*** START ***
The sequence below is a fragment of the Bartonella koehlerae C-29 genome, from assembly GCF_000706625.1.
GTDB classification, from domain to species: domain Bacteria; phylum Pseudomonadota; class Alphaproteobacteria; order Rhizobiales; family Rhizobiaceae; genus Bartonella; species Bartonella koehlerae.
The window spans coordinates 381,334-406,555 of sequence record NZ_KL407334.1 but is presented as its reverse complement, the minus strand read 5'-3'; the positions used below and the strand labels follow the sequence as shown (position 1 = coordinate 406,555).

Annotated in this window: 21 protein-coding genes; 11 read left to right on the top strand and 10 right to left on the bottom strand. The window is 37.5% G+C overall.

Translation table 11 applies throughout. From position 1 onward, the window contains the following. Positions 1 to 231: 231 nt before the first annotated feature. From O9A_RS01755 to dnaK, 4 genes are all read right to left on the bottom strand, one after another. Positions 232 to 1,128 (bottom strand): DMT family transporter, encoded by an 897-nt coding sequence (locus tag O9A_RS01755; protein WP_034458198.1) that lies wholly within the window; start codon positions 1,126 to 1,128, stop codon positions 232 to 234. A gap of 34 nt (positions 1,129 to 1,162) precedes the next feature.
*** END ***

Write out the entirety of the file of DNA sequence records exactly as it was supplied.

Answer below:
The sequence below is a fragment of the Bartonella koehlerae C-29 genome, from assembly GCF_000706625.1.
GTDB classification, from domain to species: domain Bacteria; phylum Pseudomonadota; class Alphaproteobacteria; order Rhizobiales; family Rhizobiaceae; genus Bartonella; species Bartonella koehlerae.
The window spans coordinates 381,334-406,555 of sequence record NZ_KL407334.1 but is presented as its reverse complement, the minus strand read 5'-3'; the positions used below and the strand labels follow the sequence as shown (position 1 = coordinate 406,555).

Annotated in this window: 21 protein-coding genes; 11 read left to right on the top strand and 10 right to left on the bottom strand. The window is 37.5% G+C overall.

Translation table 11 applies throughout. From position 1 onward, the window contains the following. Positions 1 to 231: 231 nt before the first annotated feature. From O9A_RS01755 to dnaK, 4 genes are all read right to left on the bottom strand, one after another. Positions 232 to 1,128 (bottom strand): DMT family transporter, encoded by an 897-nt coding sequence (locus tag O9A_RS01755; protein WP_034458198.1) that lies wholly within the window; start codon positions 1,126 to 1,128, stop codon positions 232 to 234. A gap of 34 nt (positions 1,129 to 1,162) precedes the next feature.